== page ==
Section #9 - Growing opposition to slavery triggers domestic violence and a schism in America’s churches
Chapter 109: The Wilkes Expedition Adds Luster To America’s Global Reputation
Lt. Charles Wilkes’ “Exploratory Expedition” Sails Around The World
On June 10, 1842, just as Fremont is starting his journey west in Kansas, another adventurer, naval commander, Lt. Charles Wilkes, sails into New York harbor after completing a four year trip to navigate the globe.
The eventual “Wilkes Expedition” has been a long time in the making. President JQ Adams initiated the idea in 1828, but failed to convince Congress for the funding needed. Andrew Jackson picks up the cause and gains approval in 1836. Still, two more years are needed to organize the six ship flotilla and outfit it properly with some 342 sailors and scientists and necessary provisions. It is officially named the U.S. Exploratory Expedition, abbreviated as the “Ex Ex.”
Overall command belongs with forty year-old Lt. Charles Wilkes, whose surveys of the Narragansett Bay lead to his position as head of the Navy’s Department of Charts and Measurements.
Wilkes’ main objective lies in exploring and mapping the Pacific Ocean, and collecting various earth science data and artifacts at stops along the way. He is aided by all the “modern” tools available to the mariner of his time, to plot exact positions across the oceans.
For millennia, sailors had been relying on celestial navigation – sighting on stars above them at night – to approximate their locations in open water. Around 1730 the first crude sextant is invented to more accurately record the position of the stars at the time of measurement. This enables a ship to determine its latitude, or how far north or south it lies relative to the earth’s Equator. In 1764, the Englishman, John Hadley, solves the other half of the ship location puzzle, by building the first chronometer, a precise marine clock. It enables an accurate measure of longitude, or how far east or west they sit relative to the Prime Meridian, the line leading from the North Pole through the city of London and on to the South Pole. Together these two devices enable the expedition to deliver on their mapping priority.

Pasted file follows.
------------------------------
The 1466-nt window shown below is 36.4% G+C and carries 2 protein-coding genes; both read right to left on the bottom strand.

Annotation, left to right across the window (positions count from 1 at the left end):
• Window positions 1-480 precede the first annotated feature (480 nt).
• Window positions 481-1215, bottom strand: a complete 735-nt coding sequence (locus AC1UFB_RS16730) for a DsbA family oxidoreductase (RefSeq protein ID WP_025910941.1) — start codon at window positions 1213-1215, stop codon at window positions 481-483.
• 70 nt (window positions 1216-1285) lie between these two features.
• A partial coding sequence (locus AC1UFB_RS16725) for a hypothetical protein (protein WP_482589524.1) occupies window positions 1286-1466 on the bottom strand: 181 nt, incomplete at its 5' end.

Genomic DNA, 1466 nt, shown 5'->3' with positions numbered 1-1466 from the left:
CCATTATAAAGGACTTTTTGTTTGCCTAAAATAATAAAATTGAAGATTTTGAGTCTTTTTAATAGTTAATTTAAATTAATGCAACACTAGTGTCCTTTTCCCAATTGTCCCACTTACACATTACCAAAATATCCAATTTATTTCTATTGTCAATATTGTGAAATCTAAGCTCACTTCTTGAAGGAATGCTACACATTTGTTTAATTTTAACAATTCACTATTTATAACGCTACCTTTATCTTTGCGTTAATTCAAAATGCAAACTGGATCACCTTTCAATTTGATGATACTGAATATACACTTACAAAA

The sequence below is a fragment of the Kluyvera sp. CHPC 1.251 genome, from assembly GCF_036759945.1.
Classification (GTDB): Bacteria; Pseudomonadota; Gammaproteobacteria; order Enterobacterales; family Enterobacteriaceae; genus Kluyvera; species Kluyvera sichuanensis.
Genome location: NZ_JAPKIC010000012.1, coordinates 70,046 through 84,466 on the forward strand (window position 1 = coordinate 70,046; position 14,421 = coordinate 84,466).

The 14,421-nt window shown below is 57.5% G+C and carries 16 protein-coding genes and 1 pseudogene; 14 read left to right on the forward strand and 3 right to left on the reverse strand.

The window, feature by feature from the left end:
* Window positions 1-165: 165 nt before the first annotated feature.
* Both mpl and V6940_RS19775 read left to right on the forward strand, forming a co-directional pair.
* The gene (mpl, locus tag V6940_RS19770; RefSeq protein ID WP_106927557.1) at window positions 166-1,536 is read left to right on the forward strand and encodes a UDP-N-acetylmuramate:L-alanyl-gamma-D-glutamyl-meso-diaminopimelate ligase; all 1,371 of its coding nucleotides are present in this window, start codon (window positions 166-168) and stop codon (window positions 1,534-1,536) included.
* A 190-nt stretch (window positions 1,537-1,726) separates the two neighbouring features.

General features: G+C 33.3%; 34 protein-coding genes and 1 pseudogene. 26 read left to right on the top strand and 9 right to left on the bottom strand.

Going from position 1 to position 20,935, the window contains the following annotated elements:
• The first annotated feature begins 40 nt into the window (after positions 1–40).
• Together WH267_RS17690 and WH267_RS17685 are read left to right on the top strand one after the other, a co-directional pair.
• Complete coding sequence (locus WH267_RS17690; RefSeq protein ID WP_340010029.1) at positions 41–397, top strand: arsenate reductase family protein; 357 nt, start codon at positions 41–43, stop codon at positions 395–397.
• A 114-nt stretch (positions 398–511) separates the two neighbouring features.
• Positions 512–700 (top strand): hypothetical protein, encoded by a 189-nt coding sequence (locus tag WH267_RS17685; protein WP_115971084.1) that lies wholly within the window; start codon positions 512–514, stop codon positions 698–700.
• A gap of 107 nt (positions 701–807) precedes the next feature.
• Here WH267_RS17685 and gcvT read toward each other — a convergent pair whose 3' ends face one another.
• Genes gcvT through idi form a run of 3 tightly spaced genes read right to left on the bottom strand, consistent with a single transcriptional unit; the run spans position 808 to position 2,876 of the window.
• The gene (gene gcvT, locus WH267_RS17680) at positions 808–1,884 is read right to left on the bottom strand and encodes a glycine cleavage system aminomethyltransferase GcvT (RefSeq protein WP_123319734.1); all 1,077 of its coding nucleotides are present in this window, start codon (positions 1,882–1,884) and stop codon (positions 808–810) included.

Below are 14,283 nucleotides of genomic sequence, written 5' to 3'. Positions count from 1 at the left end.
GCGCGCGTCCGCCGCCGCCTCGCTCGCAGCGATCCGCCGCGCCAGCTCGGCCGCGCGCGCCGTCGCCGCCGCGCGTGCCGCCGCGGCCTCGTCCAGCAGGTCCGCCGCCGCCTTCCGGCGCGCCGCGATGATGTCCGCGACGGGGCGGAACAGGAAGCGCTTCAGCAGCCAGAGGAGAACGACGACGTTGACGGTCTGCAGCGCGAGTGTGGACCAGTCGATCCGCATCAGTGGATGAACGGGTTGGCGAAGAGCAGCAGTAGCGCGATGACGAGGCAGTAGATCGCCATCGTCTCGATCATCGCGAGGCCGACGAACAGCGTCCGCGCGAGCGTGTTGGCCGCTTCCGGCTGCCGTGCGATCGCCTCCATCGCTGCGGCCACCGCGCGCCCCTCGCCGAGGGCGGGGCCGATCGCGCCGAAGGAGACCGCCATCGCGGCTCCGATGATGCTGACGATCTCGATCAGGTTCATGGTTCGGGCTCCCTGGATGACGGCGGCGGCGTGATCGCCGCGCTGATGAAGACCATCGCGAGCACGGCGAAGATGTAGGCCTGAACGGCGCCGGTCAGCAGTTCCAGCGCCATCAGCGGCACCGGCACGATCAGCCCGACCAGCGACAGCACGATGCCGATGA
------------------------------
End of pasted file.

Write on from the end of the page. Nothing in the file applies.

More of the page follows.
Wilkes’s crew totals 346 men, including nine scientists, ranging from naturalists to plant biologists, mineralogists, a taxidermist, and an expert in languages. Naval personnel are assigned the tasks associated with collecting positional data and converting it into accurate maps.
On August 19, 1838, the fleet heads out to the open seas from Hampton Roads, Virginia. Since the entire flotilla consists of sailing ships, their course will be determined by the winds they encounter. Thus while their first destination is Rio de Janeiro, Brazil, they are blown directly east to the Madeira Islands before they can tack south. What was to be a six week first leg turns into a frustrating 95-day detour.
Over the next four years the Exploratory Expedition will zig zag its way around the globe, creating detailed maps that will support navigation of future naval vessels and merchant ships alike. It will also spark additional interest in America’s west coast, which Wilke’s explores briefly in the summer of 1841.
Route Taken By The Wilkes’s Expedition
|September 16||Blown east across Atlantic to Madeira Islands|
|November 23||Back along South American coast to Rio de Janeiro|
|Early||Around Cape Horn and north to Chile and Peru|
|Later||Across Pacific to Sydney, Australia|
|January 25||Fleet reaches “ice island” of Antartica|
|July||Fiji Islands where two killed in conflict with natives|
|April||Head north to the Gilbert Islands then east toward U.S.|
|July||In Oregon & head south along coast to San Francisco Bay|
|Later||Back west to Pacific and Wake Island|
|Early||Further west into Philippines, Singapore, Polynesia|
|Then||Past the Cape of Good Hope in southern Africa|
|June 10||Arrive back home in New York harbor|
The scientists aboard are also busy at every stop doing experiments and collecting artifacts that will describe what they see on the journey. The breadth of the specimens is remarkable.
Scientific and Cultural Specimens Catalogued and Brought Home
|Role||Name||Specimens Brought Back From Voyage|
|Naturalists & Horticuluralists||Charles Pickering, Titian Peale, Wm. Brackenridge, William Rich||10,000 species of pressed plants, 1,000 live plants, 648 seeds, 2150 stuffed birds, 134 mammals, 588 species of fish and 5300 species of insects|
|Geologist||James Dana||300 fossils, 400 coral, 1000 crustacea|
|Linguistics and Ethnographist||Horatio Hale||4000 pieces, from Fiji war clubs to feathered baskets, carved rattles, fishhooks, art work, etc.|